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I am a guitar player and luthier and am new to the world of violins although I have a little experience doing simple work on the violin and bass. Guitar necks traditionally use mahogany or maple for the backs and ebony, rosewood or maple for the fretboards. Recently manufacturers have started using "roasted" maple for these. I have installed a neck on one of my guitars that is entirely made of roasted maple.
From what I understand roasted maple is maple that is subjected to heat and pressure until the oils caramelize. This makes the wood harder, more dense, and closes the pores of the wood. Normally maple requires a finish to protect it from moisture causing it to warp. Roasted maple does not require this. Also my guitar neck is VERY slick after it was fine sanded. Roasting darkens the wood somewhat and it enhances the flame in the woodgrain. I think my neck is gorgeous, even without the traditional lacquer normally used on guitars. The wood has a satin sheen.
I am interested in whether this could be used to make violin back plates and sides. Has anyone attempted this? It is slightly more prone to splitting. You must drill pilot holes for screws slightly larger. Of course screws aren't an issue for violins but it would need to be allowed for when cutting and carving back plates.
I have observed that the violin making world is very traditional when it comes to both materials and techniques. It took quite a while for carbon fiber bows to gain a foothold. I would just like to hear how this would sound. Maybe it would be best to start with making a bridge with roasted maple. The process makes the wood harder and more dense. It doesn't just effect the surface. I understand that is a good property in bridges.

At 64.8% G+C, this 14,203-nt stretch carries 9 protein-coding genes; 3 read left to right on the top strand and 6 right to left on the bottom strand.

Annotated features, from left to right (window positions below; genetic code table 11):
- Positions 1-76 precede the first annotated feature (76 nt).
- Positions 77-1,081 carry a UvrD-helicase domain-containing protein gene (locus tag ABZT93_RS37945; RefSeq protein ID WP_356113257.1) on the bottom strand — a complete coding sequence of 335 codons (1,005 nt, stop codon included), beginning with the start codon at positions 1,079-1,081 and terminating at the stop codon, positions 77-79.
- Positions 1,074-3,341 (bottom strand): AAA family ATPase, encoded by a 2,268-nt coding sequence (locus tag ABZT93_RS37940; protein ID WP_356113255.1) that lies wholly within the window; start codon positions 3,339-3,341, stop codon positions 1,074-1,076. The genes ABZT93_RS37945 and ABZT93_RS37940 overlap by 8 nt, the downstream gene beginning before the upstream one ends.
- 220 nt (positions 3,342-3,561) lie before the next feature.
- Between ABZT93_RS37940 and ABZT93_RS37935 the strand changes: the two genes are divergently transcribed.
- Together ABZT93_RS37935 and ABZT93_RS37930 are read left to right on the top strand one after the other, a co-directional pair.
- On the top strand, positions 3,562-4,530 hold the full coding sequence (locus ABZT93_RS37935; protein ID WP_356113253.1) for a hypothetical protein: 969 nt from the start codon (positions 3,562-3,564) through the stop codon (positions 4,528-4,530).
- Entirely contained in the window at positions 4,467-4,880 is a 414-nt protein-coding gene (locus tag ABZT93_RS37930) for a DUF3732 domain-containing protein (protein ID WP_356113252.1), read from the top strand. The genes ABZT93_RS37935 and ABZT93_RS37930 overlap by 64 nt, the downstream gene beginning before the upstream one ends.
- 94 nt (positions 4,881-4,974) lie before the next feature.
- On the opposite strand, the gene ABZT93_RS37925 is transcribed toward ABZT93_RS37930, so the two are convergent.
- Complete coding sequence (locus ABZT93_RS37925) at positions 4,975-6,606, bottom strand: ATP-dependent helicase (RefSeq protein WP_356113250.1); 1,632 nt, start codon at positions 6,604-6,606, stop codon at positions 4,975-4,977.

OK. That's enough. I was just thinking.
I'd say it's certainly worth an experiment. It could be challenging to find someone to do the carving, since it would be as much work or more to carve out a back from the roasted maple, and if it were a dud, that's several days worth of work down the drain. I don't imagine that roasting the maple is something people can do in their kitchen, either, which means most violin makers won't have the wherewithal to do it.
Carving the back from an already-roasted piece of maple sounds doable (although if it's harder, definitely more work).
The sides, though, would be tricky. Unless it's just as supple after roasting, it's going to be difficult to bend the wood to make the sides out of already roasted stuff, and roasting it after bending might change the dimensions in unwelcome ways. Perhaps a transition form (roasted maple for the back, unroasted for the sides) might be the best way to start.
The one big potential gotcha is that if it is more rigid than untreated would, it might have to be shaved thinner to resonate as well, which, in turn, might create structural integrity issues. It would probably just have to be tried to find that out, though.
That and also the fact that violins are more sensitive to tone changes than guitars..
I'm new to the violin world but as I understand there is a very specific reason for making bridges and the violin back of the same material and it's because of the 'tonewood' effect. The bridge transferring the sound through the sound-post to the back.. all of these pretty much need to resonate at similar frequencies, transferring the sound at similar speeds so making a bridge out of a different material might influence the tone in a negative way. I'm just guessing here of course
But unlike guitars, violin bridges are tuned acoustically by tapping on it on the left and right of each string as well as under them and measuring the frequencies, then carving off small chunks or thinning out portions with a file to make them all match.
So on high-end instruments I don't think making the bridge out of a different material would be wise.. however I see no reason not to make the neck out of that though Would be cool, especially if it's that slick and nice-looking as you say